I must be a medical marvel. Sounds a little grandiose, I realize, but whenever I have been in hospital, I have proven myself to be an excellent teaching case. Large groups of medical students and residents and medical fellows flock to me because I am such an interesting specimen.
As a psychologist, I was once “the student” in a professional training program, so I appreciate the importance of teaching cases. If a student can learn from my complex medical condition, I am pleased to make myself available. I often feel that the care I receive when a student is involved is as good as or better than that I receive from the physician alone–no offence to my doctors, who are incredible caregivers–because a student cannot take the shortcuts that come with experience. Students’ assessments are often very, very thorough, followed by review of their findings with their mentor. Then both physician and student return to share their impressions and I benefit from everyone’s insights and expertise.
Psychology training focuses on developing relationships, for obvious reasons. Really, bedside manner is what psychologists do. If clients don’t take to me, I may not be the one to help them, and I understand their seeking someone else; I would do the same. So it makes sense that bedside manner is important to me and the first thing I notice in any doctor. There are only a few student physicians I have really had difficulty with: one who was not true to her word, and another who could not address me using my first name, as I had requested. I may be married but I am not “Mrs.”. (The title just doesn’t resonate with many lesbians, married or not.)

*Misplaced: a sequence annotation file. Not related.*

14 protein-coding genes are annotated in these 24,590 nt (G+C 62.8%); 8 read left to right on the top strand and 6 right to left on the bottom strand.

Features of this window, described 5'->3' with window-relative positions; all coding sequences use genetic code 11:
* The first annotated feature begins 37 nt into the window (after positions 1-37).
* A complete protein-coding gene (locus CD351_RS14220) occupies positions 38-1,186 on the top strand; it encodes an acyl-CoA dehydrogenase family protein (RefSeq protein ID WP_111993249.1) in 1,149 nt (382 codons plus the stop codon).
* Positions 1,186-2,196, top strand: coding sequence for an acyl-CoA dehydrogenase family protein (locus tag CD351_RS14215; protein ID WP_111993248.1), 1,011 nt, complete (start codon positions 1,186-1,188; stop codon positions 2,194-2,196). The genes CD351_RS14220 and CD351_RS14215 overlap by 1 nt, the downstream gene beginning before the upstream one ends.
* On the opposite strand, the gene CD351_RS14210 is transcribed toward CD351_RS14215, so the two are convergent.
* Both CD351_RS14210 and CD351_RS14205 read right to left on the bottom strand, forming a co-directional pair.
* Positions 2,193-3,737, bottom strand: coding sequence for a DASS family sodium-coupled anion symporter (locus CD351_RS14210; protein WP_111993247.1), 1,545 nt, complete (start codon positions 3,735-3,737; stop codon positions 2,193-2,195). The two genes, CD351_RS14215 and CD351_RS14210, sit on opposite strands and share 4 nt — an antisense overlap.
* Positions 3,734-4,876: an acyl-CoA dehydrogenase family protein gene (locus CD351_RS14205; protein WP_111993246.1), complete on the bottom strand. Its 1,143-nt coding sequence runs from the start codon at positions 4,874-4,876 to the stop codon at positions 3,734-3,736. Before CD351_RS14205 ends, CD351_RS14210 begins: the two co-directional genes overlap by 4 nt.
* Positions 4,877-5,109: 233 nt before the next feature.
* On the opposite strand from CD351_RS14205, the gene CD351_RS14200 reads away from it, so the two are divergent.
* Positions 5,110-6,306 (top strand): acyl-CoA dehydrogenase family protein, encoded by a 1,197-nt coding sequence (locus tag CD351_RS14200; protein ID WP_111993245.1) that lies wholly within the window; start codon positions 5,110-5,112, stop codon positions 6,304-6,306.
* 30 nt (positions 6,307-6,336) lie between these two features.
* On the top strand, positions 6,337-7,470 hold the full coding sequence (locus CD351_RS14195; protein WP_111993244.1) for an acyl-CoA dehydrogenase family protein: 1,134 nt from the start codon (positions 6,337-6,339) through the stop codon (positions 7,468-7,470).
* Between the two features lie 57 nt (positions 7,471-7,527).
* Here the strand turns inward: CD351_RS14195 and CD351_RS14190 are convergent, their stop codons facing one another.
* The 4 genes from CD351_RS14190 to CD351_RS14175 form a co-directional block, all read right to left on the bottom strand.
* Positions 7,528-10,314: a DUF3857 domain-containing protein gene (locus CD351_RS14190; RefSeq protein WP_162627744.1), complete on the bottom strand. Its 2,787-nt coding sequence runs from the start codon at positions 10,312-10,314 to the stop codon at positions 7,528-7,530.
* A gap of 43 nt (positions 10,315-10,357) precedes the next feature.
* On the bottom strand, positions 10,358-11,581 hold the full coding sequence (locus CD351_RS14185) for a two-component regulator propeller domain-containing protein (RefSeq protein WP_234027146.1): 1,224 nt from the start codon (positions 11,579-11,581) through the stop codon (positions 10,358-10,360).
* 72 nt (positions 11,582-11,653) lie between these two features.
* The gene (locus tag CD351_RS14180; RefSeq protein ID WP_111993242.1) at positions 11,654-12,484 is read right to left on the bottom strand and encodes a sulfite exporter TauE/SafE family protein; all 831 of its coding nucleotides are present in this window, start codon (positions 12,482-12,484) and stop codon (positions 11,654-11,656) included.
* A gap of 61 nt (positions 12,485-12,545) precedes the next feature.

And sometimes, since I am prone to anxiety, the physician-in-training will say something that will make me worry. I have been told that my liver is cirrhotic—it is not—and that I am in kidney failure—when I have not been—and that I must have leukemia—long before I did. (Okay, maybe that last one was on to something.) To be fair to these students, in my panic I disagree with their diagnoses defensively, so I can’t blame them for insisting they are right. I have learned to review these concerns with my core physicians, and am reassured when I do.
It’s nice being the centre of attention, but sometimes I wish I weren’t. What if I’m not feeling well or I’m just dozing off when the troops arrive? When I become impatient or frustrated with a student, I remind myself that I hope to live long enough for my current physicians to have children or take a sabbatical or even retire. Then their underlings will have to assume my care. I’d better do all I can to ready those docs-in-training for the next generation of sickies, whether I’m still around to be their patient or not. So I take a few deep breaths and do my best to hide any discontent. Sometimes I’m successful but sometimes, I’m sure, I’m not. My deepest apologies for those times. It’s just exhausting to be so popular sometimes.